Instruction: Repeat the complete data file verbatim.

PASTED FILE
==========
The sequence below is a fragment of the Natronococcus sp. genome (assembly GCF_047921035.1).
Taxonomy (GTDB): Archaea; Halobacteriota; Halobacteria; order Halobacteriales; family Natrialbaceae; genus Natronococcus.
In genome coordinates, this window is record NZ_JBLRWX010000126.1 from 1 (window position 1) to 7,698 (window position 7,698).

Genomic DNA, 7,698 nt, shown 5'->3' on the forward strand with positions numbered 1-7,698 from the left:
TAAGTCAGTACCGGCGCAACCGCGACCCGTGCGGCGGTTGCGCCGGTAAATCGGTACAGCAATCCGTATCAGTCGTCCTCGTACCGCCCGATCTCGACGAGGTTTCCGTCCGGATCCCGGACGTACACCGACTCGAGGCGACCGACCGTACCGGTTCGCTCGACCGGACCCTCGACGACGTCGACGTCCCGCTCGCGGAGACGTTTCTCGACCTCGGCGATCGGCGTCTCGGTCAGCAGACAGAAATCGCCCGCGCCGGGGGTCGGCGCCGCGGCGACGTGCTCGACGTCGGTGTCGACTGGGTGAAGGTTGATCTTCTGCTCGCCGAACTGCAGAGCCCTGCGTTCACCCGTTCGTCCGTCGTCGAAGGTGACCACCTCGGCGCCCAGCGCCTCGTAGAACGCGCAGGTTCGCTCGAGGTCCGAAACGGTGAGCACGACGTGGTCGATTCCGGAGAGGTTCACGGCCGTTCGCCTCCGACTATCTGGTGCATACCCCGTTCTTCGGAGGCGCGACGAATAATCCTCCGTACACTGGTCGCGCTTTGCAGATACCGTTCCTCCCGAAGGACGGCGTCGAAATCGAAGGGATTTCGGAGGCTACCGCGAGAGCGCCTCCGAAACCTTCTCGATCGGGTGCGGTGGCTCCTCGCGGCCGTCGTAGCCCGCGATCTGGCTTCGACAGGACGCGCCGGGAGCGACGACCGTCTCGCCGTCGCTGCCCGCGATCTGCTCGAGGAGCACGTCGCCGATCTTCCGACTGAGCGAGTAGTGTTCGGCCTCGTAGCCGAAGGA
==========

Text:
The sequence below is a fragment of the Natronococcus sp. genome (assembly GCF_047921035.1).
Taxonomy (GTDB): Archaea; Halobacteriota; Halobacteria; order Halobacteriales; family Natrialbaceae; genus Natronococcus.
In genome coordinates, this window is record NZ_JBLRWX010000126.1 from 1 (window position 1) to 7,698 (window position 7,698).

Genomic DNA, 7,698 nt, shown 5'->3' on the forward strand with positions numbered 1-7,698 from the left:
TAAGTCAGTACCGGCGCAACCGCGACCCGTGCGGCGGTTGCGCCGGTAAATCGGTACAGCAATCCGTATCAGTCGTCCTCGTACCGCCCGATCTCGACGAGGTTTCCGTCCGGATCCCGGACGTACACCGACTCGAGGCGACCGACCGTACCGGTTCGCTCGACCGGACCCTCGACGACGTCGACGTCCCGCTCGCGGAGACGTTTCTCGACCTCGGCGATCGGCGTCTCGGTCAGCAGACAGAAATCGCCCGCGCCGGGGGTCGGCGCCGCGGCGACGTGCTCGACGTCGGTGTCGACTGGGTGAAGGTTGATCTTCTGCTCGCCGAACTGCAGAGCCCTGCGTTCACCCGTTCGTCCGTCGTCGAAGGTGACCACCTCGGCGCCCAGCGCCTCGTAGAACGCGCAGGTTCGCTCGAGGTCCGAAACGGTGAGCACGACGTGGTCGATTCCGGAGAGGTTCACGGCCGTTCGCCTCCGACTATCTGGTGCATACCCCGTTCTTCGGAGGCGCGACGAATAATCCTCCGTACACTGGTCGCGCTTTGCAGATACCGTTCCTCCCGAAGGACGGCGTCGAAATCGAAGGGATTTCGGAGGCTACCGCGAGAGCGCCTCCGAAACCTTCTCGATCGGGTGCGGTGGCTCCTCGCGGCCGTCGTAGCCCGCGATCTGGCTTCGACAGGACGCGCCGGGAGCGACGACCGTCTCGCCGTCGCTGCCCGCGATCTGCTCGAGGAGCACGTCGCCGATCTTCCGACTGAGCGAGTAGTGTTCGGCCTCGTAGCCGAAGGA